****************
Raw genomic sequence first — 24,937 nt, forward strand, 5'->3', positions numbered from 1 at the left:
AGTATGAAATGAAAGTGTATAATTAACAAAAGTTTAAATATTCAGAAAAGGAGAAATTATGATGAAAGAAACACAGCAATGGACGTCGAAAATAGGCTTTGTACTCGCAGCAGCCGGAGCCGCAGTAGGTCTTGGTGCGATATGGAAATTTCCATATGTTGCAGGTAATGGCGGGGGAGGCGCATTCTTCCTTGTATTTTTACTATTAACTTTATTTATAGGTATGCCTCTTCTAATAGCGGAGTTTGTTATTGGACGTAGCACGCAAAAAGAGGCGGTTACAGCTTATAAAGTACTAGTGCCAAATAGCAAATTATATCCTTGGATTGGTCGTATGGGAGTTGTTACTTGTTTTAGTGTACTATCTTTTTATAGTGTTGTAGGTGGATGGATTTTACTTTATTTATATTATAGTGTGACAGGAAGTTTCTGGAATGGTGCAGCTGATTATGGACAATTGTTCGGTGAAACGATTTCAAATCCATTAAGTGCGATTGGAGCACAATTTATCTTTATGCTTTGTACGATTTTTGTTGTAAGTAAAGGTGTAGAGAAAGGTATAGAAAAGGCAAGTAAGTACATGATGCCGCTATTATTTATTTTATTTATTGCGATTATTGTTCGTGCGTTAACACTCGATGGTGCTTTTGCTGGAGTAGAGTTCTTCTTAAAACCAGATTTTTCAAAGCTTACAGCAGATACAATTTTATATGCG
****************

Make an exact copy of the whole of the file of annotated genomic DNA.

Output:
Raw genomic sequence first — 24,937 nt, forward strand, 5'->3', positions numbered from 1 at the left:
AGTATGAAATGAAAGTGTATAATTAACAAAAGTTTAAATATTCAGAAAAGGAGAAATTATGATGAAAGAAACACAGCAATGGACGTCGAAAATAGGCTTTGTACTCGCAGCAGCCGGAGCCGCAGTAGGTCTTGGTGCGATATGGAAATTTCCATATGTTGCAGGTAATGGCGGGGGAGGCGCATTCTTCCTTGTATTTTTACTATTAACTTTATTTATAGGTATGCCTCTTCTAATAGCGGAGTTTGTTATTGGACGTAGCACGCAAAAAGAGGCGGTTACAGCTTATAAAGTACTAGTGCCAAATAGCAAATTATATCCTTGGATTGGTCGTATGGGAGTTGTTACTTGTTTTAGTGTACTATCTTTTTATAGTGTTGTAGGTGGATGGATTTTACTTTATTTATATTATAGTGTGACAGGAAGTTTCTGGAATGGTGCAGCTGATTATGGACAATTGTTCGGTGAAACGATTTCAAATCCATTAAGTGCGATTGGAGCACAATTTATCTTTATGCTTTGTACGATTTTTGTTGTAAGTAAAGGTGTAGAGAAAGGTATAGAAAAGGCAAGTAAGTACATGATGCCGCTATTATTTATTTTATTTATTGCGATTATTGTTCGTGCGTTAACACTCGATGGTGCTTTTGCTGGAGTAGAGTTCTTCTTAAAACCAGATTTTTCAAAGCTTACAGCAGATACAATTTTATATGCG